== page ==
A transparent pipeline of well-planned projects, with appropriate risk-adjusted returns, could help to attract public and private investment. Moreover, this predictability and clarity could reduce the rate of return private investors require in order to make infrastructure investments, lowering the cost of capital.

Large-scale, multistate projects often bring the biggest payoff. However, these can also be especially difficult to deliver. Costs are shared unequally, regulations can vary, benefits may not be evenly distributed, and there are likely multiple stakeholders with varying interests. One example is the Gateway Program, which aims to double rail capacity between urban centers in New York and New Jersey, ultimately improving rail service from Boston to Washington DC. Gateway could improve mobility and foster enormous economic benefits for the whole region. Given how critical urban areas are to the US economy, and the New York region in particular, this could also be seen as a national imperative. The fact that there are many stakeholders, however, makes it difficult.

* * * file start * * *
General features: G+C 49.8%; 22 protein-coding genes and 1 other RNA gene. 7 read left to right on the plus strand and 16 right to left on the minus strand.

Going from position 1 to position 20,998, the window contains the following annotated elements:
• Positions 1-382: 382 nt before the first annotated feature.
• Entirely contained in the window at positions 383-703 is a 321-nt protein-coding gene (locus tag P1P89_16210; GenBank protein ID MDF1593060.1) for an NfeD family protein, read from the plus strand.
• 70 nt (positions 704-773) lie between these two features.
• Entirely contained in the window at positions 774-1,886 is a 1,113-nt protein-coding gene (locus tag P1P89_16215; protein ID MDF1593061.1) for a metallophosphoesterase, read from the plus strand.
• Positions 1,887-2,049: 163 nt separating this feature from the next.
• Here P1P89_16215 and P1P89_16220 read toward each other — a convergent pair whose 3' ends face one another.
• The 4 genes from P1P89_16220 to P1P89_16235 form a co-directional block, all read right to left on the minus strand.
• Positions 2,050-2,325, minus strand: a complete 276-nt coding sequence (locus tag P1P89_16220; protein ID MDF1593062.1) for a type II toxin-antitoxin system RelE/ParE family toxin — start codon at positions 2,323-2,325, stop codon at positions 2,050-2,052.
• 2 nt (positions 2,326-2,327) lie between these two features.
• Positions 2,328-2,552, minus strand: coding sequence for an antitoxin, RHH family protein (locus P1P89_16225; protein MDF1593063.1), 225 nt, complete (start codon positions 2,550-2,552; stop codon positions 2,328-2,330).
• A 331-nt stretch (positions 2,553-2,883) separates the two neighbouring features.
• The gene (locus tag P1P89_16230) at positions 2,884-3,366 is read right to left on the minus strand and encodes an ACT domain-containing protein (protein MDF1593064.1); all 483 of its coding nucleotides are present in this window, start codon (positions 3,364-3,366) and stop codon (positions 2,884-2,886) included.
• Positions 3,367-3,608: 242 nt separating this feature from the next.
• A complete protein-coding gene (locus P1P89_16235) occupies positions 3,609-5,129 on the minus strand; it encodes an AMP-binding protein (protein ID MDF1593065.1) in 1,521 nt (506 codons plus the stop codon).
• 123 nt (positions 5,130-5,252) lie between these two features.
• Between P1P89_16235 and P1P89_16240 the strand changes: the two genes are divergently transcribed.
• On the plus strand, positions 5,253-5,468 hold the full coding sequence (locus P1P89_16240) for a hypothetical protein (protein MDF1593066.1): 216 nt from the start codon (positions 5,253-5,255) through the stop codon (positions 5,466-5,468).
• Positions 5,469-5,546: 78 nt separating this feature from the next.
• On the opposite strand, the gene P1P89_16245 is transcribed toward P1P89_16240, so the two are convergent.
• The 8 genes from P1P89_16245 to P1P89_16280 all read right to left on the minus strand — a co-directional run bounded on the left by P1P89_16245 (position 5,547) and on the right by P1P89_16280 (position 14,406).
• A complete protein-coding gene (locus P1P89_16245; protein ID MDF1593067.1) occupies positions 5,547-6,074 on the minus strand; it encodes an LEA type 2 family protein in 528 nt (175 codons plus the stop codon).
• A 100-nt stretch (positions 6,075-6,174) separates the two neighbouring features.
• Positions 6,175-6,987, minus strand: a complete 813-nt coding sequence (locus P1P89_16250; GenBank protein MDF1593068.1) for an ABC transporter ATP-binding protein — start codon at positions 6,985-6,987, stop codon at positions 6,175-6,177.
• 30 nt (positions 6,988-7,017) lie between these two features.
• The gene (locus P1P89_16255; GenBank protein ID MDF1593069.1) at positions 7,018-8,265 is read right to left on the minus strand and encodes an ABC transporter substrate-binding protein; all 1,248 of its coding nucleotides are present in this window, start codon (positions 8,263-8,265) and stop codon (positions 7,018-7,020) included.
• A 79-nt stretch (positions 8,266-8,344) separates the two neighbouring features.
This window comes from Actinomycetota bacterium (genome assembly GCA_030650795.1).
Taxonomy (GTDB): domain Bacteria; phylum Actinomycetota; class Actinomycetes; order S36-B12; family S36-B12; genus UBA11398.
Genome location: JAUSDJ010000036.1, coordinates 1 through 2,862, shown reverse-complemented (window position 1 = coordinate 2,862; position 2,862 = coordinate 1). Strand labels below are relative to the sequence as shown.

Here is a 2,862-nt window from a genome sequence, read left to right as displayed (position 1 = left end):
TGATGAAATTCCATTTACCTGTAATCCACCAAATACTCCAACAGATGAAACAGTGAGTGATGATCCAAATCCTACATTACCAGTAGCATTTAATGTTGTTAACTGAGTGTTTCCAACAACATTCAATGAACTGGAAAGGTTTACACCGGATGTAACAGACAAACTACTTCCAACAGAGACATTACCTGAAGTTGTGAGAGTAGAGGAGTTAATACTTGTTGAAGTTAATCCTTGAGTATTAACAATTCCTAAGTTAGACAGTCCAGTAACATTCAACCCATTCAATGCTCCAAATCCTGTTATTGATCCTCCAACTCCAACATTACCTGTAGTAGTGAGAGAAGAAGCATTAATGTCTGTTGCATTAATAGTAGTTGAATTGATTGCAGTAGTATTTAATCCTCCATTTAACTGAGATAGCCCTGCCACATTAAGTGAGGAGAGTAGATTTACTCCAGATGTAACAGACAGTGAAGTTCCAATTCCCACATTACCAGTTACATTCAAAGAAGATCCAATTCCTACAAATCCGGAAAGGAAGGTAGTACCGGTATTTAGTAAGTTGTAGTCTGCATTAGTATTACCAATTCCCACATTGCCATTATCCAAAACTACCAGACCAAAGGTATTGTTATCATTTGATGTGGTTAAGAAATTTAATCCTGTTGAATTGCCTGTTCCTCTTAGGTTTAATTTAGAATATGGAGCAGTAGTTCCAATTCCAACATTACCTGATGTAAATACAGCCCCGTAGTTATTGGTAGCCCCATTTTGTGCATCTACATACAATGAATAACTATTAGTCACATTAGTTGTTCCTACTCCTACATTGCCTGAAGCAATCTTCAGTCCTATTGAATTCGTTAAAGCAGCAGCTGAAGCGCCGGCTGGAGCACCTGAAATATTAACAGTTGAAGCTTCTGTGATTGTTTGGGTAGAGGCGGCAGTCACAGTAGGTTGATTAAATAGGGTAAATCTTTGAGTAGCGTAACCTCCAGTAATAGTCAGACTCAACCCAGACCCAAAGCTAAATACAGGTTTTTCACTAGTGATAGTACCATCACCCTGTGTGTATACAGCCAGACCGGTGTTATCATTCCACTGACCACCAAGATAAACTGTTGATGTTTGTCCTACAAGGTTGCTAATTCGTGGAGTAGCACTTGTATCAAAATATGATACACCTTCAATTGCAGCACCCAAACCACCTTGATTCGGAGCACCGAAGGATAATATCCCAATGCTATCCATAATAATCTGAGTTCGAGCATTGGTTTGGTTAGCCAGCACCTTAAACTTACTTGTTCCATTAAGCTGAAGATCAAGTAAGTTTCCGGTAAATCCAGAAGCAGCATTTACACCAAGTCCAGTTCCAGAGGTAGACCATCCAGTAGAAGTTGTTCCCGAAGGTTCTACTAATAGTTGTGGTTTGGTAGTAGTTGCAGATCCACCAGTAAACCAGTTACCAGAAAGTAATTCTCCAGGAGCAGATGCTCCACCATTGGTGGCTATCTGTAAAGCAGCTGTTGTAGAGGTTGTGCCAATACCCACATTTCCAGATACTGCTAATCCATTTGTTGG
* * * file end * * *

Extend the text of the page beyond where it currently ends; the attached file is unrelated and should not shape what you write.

The federal government could also establish a common set of performance measurements for major infrastructure projects, applied using a central system for reporting and public disclosure. Experience in other countries shows that when the costs and progress of large capital projects are more transparent, costs come down.

Empower and support state and local experiments

Some of the most notable recent infrastructure projects were led by local leaders. They succeeded in spite of the challenges, including cumbersome and inconsistent procurement and permitting processes, skills gaps in the workforce, and limited sharing of best practices.

The federal government could partner with state and local governments to overcome some of these issues. For example, it could collect and share examples of best practices and innovations that are working in different sectors or regions. It could also draw from the private sector, where companies have made significant advances in areas from procurement efficiency to the application of advanced analytics to evaluate user experiences.